Barry Lopez Awarded UT Austin’s Dobie Paisano International Residency Prize
The distinguished writer Barry Lopez has been awarded the Dobie Paisano International Residency Prize by The University of Texas at Austin. The award honors a national or international writer who has demonstrated an abiding connection to the natural world.
Along with a stipend, Lopez will receive one month of uninterrupted time to write at the 254-acre Dobie Paisano Ranch, located in the hill country outside of Austin, Texas.
“Barry Lopez is a phenomenal writer,” said Marvin Hackert, interim dean of the Graduate School at UT Austin. “His books, essays and short stories have touched the lives and hearts of millions around the world. We are excited and honored to provide him the opportunity to continue his work at the Dobie Paisano Ranch.”
Winners are chosen for the residency prize by an internal committee. There is no application process.
Lopez received the National Book Award for Arctic Dreams, and he was a National Book Award finalist for Of Wolves and Men, for which he received the John Burroughs and Christopher medals. His work has been widely translated and appears in numerous anthologies.
The prize is supported by the Dobie Paisano Fellowship Program at UT Austin, the Texas Institute of Letters, the Ralph A. Johnston Memorial Foundation, the Ralph and Ruth McCullough Foundation, and the William A. and Madeline W. Smith Foundation.
Lopez is the second recipient of the Dobie Paisano International Residency Prize, and will assume the residency in 2018. He is the first American to receive the award. British writer Jim Crace was the first recipient in 2017. Joy Williams has accepted the prize for 2019.
“It was my good fortune and privilege to be chosen as the first recipient of the Dobie Paisano International Residency Prize,” Crace said. “In a 45-year-long writing career, both as a journalist and a novelist, I cannot recall a more productive period than that month spent at The Paisano. It struck me as one of the most stimulating environments I have encountered. For me, staying there has been a life-changing and life-enhancing experience.”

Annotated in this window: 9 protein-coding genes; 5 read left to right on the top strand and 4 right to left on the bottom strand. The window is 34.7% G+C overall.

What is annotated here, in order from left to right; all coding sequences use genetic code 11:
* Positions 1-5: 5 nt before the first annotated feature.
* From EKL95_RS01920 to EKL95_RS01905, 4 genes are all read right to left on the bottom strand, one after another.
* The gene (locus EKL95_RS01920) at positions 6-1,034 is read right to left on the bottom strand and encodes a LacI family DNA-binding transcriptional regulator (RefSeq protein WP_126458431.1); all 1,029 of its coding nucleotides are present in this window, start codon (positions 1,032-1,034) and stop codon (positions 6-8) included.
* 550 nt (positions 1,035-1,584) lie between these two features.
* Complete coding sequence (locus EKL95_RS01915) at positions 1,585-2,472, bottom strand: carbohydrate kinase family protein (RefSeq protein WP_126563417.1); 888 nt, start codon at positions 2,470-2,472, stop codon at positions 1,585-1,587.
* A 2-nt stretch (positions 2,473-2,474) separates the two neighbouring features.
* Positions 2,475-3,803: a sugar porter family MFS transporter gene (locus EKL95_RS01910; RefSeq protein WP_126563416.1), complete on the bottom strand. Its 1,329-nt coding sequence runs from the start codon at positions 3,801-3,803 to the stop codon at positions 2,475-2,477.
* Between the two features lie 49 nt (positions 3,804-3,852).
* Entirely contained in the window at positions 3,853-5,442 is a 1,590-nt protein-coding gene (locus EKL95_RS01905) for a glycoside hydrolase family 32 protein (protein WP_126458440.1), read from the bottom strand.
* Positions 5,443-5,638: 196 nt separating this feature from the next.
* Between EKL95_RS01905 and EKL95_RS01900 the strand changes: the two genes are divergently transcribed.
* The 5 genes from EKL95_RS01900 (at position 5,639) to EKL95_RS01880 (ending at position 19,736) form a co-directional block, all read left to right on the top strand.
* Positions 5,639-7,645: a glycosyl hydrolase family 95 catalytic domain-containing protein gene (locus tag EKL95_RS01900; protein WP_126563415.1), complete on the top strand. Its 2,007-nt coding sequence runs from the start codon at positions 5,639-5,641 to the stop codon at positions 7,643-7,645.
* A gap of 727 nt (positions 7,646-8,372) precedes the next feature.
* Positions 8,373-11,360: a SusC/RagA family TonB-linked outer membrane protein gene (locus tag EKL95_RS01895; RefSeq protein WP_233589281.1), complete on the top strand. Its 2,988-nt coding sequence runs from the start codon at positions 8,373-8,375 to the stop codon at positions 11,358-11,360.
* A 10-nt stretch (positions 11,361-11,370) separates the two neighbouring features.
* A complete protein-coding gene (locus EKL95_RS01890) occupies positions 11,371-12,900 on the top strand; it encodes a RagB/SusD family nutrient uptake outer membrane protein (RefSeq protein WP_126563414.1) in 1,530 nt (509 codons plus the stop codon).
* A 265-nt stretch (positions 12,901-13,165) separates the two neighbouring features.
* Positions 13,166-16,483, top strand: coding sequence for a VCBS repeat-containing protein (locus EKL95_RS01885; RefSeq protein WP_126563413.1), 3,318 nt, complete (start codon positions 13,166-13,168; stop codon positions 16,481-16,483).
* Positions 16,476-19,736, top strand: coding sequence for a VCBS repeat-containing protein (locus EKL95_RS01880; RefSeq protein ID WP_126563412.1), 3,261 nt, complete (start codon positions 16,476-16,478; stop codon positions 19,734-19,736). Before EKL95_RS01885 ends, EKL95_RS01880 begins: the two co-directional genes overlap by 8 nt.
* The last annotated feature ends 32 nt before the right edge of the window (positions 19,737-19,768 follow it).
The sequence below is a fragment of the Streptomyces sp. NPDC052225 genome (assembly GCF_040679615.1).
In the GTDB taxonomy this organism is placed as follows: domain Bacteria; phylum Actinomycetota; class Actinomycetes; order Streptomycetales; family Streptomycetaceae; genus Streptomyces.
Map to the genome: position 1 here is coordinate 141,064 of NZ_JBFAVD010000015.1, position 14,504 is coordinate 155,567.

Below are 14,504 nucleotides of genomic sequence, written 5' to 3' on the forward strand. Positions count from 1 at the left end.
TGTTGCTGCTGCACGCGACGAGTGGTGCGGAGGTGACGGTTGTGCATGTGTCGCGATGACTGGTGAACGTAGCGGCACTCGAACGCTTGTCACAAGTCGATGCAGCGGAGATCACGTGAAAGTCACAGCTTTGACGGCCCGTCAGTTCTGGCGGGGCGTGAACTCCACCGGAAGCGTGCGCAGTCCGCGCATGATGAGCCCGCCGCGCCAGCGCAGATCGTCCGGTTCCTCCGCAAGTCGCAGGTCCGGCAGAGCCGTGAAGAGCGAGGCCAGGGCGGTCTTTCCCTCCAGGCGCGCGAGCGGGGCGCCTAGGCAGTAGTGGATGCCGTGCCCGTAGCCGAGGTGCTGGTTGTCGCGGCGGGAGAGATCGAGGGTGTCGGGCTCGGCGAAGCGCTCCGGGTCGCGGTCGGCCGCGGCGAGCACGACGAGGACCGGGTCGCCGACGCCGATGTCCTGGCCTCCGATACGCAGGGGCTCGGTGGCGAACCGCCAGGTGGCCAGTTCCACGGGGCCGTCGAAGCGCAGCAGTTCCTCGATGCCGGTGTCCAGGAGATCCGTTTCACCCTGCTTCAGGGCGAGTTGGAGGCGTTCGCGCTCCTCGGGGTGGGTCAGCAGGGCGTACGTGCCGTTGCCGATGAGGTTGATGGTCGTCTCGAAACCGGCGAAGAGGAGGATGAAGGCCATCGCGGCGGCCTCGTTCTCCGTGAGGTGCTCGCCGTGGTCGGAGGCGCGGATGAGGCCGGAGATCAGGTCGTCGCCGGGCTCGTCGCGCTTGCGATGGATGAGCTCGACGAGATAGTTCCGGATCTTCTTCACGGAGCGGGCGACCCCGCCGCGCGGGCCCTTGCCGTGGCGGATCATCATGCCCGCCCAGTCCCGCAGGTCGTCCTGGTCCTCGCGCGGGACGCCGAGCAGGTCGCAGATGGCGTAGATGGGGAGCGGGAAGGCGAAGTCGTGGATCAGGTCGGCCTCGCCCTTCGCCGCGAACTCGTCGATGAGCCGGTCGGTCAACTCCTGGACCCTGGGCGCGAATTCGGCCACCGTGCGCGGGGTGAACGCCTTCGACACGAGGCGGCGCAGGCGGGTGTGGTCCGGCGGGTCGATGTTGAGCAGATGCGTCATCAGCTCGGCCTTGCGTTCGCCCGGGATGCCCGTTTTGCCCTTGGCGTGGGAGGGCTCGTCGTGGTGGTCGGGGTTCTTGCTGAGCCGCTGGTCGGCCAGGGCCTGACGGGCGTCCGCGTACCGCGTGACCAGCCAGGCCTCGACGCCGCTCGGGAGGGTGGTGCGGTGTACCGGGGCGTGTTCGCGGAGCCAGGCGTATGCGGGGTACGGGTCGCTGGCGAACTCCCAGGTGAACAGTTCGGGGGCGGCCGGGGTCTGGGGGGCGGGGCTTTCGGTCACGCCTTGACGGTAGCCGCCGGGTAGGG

Lopez’s fiction, which includes Field Notes, Winter Count, Crow and Weasel, Light Action in the Caribbean, and Resistance, has received numerous accolades. His essays are collected in two books: Crossing Open Ground and About This Life.
His most recent books are “Outside,” a collection of six stories with engravings by Barry Moser, and “Home Ground: Language for an American Landscape,” which he co-edited with Debra Gwartney.
His essays have appeared in The New York Times, Harper’s, Granta, The Georgia Review, Orion, Outside, The Paris Review, and many other publications.
Lopez has been honored with numerous awards, including: the Award in Literature from the American Academy of Arts and Letters; the John Hay Medal; Guggenheim, Lannan and National Science Foundation fellowships; Pushcart Prizes in fiction and nonfiction; the St. Francis of Assisi Award from DePaul University; the Denise Levertov Award from Image magazine; and honors from the Academy of Television Arts and Sciences, the Association of American Geographers, the New York Public Library, the Nature Conservancy, and the American Society of Magazine Editors. In 2002 he was elected a fellow of The Explorers Club.
No one writes with more empathy and intimacy from the heart. No one writes with such fierce curiosity and wisdom. Lured by nature and human nature, Lopez has explored each to the deepest and returned to us with words so precise and beautiful that writer after writer has likened their reading experience as something akin to communion. He has been called “the most important living writer about wilderness” and “an artist in words.” But perhaps Robert Macfarlane of The Guardian has said it best. He is simply and accurately “a carrier of wonder.”